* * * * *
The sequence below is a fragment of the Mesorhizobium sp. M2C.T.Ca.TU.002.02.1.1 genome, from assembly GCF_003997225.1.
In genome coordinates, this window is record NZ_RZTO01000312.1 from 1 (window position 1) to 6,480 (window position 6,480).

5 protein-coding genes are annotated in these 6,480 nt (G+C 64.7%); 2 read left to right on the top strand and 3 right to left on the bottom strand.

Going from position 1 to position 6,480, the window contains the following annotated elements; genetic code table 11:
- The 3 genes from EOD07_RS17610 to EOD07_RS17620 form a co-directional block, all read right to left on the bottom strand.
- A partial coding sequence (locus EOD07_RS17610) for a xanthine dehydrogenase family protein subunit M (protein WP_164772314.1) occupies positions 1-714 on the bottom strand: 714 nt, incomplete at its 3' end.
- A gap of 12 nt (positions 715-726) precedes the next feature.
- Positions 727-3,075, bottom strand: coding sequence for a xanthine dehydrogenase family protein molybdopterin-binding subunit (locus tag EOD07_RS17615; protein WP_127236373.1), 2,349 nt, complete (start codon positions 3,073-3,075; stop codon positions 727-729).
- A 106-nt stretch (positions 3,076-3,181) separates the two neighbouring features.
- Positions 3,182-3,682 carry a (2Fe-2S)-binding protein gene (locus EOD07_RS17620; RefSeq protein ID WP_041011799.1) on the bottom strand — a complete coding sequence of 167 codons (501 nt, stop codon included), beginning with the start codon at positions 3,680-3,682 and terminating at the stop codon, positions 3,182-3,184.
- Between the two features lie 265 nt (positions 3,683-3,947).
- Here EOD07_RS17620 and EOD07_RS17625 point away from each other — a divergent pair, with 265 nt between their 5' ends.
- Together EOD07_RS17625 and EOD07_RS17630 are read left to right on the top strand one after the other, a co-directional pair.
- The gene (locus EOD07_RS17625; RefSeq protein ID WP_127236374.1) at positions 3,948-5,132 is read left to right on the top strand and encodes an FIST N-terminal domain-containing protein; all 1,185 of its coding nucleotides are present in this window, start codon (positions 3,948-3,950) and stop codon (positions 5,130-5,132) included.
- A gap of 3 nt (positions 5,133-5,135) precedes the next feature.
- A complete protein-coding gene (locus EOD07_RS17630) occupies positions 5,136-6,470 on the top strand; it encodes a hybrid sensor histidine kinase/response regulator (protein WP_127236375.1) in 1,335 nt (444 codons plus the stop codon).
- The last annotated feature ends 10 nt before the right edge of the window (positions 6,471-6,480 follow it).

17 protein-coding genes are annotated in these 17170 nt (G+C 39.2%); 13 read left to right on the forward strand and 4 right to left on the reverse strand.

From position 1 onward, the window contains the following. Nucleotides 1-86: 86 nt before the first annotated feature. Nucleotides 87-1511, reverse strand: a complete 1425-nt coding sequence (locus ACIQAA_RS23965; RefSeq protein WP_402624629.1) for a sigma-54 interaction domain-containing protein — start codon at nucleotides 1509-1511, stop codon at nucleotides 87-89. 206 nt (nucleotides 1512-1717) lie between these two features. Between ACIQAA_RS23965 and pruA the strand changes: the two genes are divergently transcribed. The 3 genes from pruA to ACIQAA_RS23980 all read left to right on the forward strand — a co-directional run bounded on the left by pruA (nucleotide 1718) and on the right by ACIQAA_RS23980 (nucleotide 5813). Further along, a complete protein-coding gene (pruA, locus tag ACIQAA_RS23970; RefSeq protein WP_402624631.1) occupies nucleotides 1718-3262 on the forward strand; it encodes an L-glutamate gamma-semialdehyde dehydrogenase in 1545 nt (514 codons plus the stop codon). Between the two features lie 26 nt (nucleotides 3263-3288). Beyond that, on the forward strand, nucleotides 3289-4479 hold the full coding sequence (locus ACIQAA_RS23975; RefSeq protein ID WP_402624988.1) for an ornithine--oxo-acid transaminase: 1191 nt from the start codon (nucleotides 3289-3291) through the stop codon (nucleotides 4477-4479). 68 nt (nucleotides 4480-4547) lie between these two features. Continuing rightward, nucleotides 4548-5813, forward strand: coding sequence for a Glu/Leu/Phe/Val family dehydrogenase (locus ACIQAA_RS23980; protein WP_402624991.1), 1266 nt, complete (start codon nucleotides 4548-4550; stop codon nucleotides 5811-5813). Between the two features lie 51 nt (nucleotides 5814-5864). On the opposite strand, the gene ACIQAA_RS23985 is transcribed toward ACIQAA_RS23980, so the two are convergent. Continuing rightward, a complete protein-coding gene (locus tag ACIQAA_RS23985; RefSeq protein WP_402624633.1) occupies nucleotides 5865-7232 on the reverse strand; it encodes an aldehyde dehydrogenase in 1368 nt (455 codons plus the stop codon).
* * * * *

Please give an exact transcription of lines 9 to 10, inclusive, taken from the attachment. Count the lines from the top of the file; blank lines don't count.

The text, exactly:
- A 106-nt stretch (positions 3,076-3,181) separates the two neighbouring features.
- Positions 3,182-3,682 carry a (2Fe-2S)-binding protein gene (locus EOD07_RS17620; RefSeq protein ID WP_041011799.1) on the bottom strand — a complete coding sequence of 167 codons (501 nt, stop codon included), beginning with the start codon at positions 3,680-3,682 and terminating at the stop codon, positions 3,182-3,184.